ADOPT A WHALE SHARK
The global population of whale sharks has declined by 50% in the last 75 years, they’re now Endangered.
Wild about whale sharks? Adopt a whale shark today and you’ll be supporting crucial whale shark research in Mozambique.
What's in the pack?
Within 24hrs of adopting a whale shark, you will receive a digital adoption pack. Each pack includes:
- A personalised certificate of adoption
- An info sheet on your adopted whale shark
- A fact pack
- A mindfulness whale shark colouring sheet
- A digital whale shark poster
About whale sharks
Whale sharks are the biggest fish in the sea, the largest reaching as much as 20m long and weighing 42t! Despite their size, they are gentle, plankton feeding giants. Plankton are among the smallest organisms in the sea, and whale sharks feed on them by filtering the water and everything in it’s path.
Whale sharks prefer warmer waters and the nutrient rich currents on our coastline make Mozambique an optimal home for some. However, populations of these amazing animals are declining globally, and have declined as far as 63% in the indo-pacific. This has led to them being listed as Endangered on the IUCN Red List which means that the species faces a very high risk of extinction in the wild. We need your help to protect them!
Whale sharks are famous for the beautiful white spots that cover their bodies. These spot patterns can also be used to identify individuals – like humans with our fingerprints! This information allows us to track migration patterns, study population trends, and help conserve these magnificent animals.
Biological resource use
One of the biggest threats to whale sharks are fisheries and bycatch. Whale sharks are often targeted for their fins which are sold on the black market. These animals can also get caught accidentally in tuna fishing equipment.
Human intrusions and disturbance
Inappropriate tourism may be an indirect threat to whale sharks. This can include interference, crowding, or provisioning which can lead to changes in behaviour and negatively affect the health of the shark.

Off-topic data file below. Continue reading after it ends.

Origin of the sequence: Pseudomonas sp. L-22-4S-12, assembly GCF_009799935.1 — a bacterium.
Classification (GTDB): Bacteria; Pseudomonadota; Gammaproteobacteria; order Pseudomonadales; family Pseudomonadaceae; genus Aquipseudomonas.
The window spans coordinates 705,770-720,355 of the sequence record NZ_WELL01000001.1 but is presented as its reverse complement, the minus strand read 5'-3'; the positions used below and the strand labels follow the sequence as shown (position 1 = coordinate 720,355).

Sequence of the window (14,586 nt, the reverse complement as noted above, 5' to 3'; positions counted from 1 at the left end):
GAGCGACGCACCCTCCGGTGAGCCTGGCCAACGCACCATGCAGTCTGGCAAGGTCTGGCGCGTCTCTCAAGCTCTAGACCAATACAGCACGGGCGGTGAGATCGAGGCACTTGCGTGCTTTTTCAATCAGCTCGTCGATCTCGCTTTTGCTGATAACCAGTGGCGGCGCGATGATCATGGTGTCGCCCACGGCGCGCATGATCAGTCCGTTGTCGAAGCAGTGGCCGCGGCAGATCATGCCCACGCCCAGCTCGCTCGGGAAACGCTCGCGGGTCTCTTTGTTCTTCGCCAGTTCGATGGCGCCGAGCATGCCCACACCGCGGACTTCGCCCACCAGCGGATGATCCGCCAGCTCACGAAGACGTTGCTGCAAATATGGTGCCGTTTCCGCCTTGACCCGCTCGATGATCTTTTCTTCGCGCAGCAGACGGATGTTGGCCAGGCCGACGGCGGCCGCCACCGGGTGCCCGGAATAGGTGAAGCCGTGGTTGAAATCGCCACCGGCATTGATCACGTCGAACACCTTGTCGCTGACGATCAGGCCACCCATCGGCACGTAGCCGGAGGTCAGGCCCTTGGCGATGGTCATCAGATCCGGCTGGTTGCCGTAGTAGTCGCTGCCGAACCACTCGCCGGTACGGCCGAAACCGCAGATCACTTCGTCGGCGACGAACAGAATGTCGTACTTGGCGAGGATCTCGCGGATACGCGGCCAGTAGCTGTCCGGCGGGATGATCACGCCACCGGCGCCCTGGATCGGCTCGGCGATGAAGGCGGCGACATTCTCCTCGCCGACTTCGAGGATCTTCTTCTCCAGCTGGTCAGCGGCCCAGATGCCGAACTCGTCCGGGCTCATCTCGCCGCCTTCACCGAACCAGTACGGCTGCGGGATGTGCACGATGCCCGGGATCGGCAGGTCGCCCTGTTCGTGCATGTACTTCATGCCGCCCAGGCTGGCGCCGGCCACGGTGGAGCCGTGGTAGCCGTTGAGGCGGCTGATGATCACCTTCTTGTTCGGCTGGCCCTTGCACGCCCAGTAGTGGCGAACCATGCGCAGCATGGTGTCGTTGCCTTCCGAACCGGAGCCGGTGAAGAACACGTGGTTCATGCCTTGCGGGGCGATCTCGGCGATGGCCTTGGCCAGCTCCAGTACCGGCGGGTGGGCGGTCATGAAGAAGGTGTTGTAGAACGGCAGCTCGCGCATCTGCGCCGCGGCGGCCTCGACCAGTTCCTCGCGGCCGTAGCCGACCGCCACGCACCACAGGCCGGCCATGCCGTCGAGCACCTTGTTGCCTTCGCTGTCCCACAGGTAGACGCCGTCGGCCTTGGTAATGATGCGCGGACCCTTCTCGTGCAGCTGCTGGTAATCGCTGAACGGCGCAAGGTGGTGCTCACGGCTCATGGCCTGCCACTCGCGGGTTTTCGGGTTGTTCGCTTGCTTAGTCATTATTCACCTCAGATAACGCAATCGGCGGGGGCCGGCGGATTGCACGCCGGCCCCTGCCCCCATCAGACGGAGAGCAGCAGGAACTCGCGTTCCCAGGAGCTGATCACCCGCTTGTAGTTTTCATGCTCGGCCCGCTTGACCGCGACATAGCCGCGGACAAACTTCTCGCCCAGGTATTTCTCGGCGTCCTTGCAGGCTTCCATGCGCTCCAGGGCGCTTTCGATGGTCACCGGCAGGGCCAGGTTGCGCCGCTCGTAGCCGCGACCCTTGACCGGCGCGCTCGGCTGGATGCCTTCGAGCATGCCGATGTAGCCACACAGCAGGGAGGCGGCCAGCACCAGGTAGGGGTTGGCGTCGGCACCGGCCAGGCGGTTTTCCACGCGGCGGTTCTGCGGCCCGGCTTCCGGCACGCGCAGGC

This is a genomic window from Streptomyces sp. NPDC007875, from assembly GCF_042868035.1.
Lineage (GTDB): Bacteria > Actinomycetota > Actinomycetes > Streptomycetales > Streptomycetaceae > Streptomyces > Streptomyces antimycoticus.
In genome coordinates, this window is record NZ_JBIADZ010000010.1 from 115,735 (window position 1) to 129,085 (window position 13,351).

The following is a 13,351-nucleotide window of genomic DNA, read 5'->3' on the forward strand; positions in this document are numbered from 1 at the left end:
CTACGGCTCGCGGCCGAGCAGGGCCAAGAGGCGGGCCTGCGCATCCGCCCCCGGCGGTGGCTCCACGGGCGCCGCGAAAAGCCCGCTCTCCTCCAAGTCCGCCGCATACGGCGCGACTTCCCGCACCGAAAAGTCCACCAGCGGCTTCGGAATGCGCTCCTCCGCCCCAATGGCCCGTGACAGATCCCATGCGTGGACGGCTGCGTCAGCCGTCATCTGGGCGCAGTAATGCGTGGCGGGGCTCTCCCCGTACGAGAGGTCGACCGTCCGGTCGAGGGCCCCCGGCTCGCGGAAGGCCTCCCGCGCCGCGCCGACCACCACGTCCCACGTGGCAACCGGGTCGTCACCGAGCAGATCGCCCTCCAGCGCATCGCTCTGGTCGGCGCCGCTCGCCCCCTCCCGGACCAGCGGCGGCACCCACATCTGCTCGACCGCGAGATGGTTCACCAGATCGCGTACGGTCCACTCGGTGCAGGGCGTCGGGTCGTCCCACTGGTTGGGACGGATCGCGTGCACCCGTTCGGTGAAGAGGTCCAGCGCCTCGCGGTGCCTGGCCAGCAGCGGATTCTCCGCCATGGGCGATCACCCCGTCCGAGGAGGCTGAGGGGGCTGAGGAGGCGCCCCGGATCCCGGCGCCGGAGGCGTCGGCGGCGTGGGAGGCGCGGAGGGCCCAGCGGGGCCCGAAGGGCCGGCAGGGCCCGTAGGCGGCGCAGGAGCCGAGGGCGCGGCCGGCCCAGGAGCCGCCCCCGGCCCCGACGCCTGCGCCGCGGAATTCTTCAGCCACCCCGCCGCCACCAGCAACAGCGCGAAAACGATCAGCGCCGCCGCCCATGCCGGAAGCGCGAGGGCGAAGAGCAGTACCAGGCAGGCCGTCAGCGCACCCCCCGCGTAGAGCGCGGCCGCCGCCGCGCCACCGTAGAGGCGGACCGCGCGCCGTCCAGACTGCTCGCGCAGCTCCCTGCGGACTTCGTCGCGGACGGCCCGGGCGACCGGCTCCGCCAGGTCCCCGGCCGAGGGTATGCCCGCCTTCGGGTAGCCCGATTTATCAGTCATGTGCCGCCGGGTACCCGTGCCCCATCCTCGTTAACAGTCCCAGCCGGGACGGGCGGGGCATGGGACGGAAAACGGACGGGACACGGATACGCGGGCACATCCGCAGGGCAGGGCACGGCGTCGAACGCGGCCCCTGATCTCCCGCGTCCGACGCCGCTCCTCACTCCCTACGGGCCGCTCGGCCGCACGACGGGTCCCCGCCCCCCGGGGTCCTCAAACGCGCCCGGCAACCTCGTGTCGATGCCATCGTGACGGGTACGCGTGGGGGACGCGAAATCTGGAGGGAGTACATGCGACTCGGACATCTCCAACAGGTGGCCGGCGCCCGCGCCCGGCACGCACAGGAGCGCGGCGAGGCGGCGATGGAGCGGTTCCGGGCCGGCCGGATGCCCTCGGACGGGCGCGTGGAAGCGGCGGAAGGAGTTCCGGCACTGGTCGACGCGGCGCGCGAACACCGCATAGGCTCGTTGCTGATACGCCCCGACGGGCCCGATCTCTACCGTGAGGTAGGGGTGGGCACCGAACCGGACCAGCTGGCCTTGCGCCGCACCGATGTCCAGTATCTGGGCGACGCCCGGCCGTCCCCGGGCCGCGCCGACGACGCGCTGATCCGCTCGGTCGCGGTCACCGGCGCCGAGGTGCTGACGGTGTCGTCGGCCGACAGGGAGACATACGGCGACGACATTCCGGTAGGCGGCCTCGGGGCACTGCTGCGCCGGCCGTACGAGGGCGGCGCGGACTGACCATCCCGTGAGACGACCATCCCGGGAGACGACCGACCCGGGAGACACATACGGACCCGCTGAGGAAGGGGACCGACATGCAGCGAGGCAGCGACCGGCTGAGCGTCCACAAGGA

Transportation and service corridors
Vessel strikes are a common threat to whale sharks. If a boat goes too close to an animal or drives over it the propellors and the boat can cause damage. Whale sharks often feed at the surface and they are therefore susceptible to these strikes.
Energy production and mining
Marine pollution events in whale shark hotspots can cause mortality or displacement from preferred habitats. This combined with the increasing worry of climate change and it’s impacts are growing areas of whale shark research.
How are we helping?
Love The Oceans has already developed and rolled out responsible tourism guidelines to protect these animals in our region and we work with the local fishermen to ensure none are caught in fisheries. Proving the presence of these animals in this region provides a financial incentive, through ecotourism, to establish the region as a Marine Protrected Area; providing protection for not only whale sharks, but a multitude of other animals and habitats crucial to this area.
Your adoption and support will help us:
Choose your whale shark
Connect with us
SUBSCRIBE TO OUR NEWSLETTER
22 Wycombe End, Beaconsfield, Buckinghamshire, HP9 1NB, UK
© Copyright 2019 Love The Oceans
Love The Oceans Conservation charity number 1184402
Registered in England and Wales